On our response


photo via Private School Review

This school year has no doubt been a rough one. From decimated traditions to masks and distancing replacing community and closeness, the Hoban community has hurt. Students, teachers and parents alike all have hoped that our present situation would eventually change, but it unfortunately has not.

The current state of the pandemic, which is objectively worse than it ever has been before, should call us to consider our role both as an educational institution and as responsible members of the local community.

We came into the 2020 school year with a robust entrance plan, featuring two lunchrooms to accommodate distancing, one-way hallways, delayed exit strategies between classes and even an outlined plan as to when it is safe to be at school in accordance with the Ohio Department of Health color coding system. Yet, when we entered school in September, these measures were inconsistently carried out. From relaxed policies on one-way hallways to filling one lunchroom with students instead of splitting them into two, it is impossible to ignore the shortcomings of our plan from the start. Soon enough, students began and continue to test positive.

However, now we are in an unique situation. Summit County is classified in the Level Four category of the Ohio Department of Health’s tracking data, which is the most severe and indicates the highest risk of coronavirus spread.Instead, we have made the decision to maintain the status-quo.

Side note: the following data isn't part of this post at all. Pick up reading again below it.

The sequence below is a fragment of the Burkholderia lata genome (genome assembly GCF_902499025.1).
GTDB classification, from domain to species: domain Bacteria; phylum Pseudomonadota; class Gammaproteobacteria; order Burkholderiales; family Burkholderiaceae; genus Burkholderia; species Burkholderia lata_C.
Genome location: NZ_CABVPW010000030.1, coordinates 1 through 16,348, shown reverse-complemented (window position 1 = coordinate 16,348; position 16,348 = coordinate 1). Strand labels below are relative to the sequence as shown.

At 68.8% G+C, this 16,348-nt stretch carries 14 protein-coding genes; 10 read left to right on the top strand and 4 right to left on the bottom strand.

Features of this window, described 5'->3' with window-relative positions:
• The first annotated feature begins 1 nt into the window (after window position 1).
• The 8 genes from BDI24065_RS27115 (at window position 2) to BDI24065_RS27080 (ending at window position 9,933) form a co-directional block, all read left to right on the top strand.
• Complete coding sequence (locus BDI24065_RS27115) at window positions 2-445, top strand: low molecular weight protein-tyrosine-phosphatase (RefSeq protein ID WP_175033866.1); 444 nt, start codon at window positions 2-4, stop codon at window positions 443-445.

You may remember from the beginning of the year that it was our published plan to go fully remote if we ever reached this dire category, however our administration has classified in-person instruction at Hoban as something that is essential to occur in person, and from the student’s perspective that is far from the truth.

Following Thanksgiving, we had a week of totally remote learning, which received glowing reviews from many students. The consensus was that last week was better than any other online instruction that has occured this year, and that is because we gave teachers the true opportunity to teach all of their students, in the same format, at the same time. This single-focused modality proved more efficient, streamlined and uniform.Though nothing can beat all in-person all the time, that is simply not a possibility. A fully remote education has simply been better than the hybrid offering.

Through last week, we showed that in-person instruction at Hoban is not essential under our current dire circumstances, and that we should not take the risk of infecting students, teachers or neighbors in our community unnecessarily.

Ultimately, as a Hoban community we need to ask ourselves the question, “Are we willing to have a COVID death tie back to Hoban?”

If our answer is yes, we can proceed as we have. But for a community as family-focused as Hoban, we must make the difficult decision to be safer at home.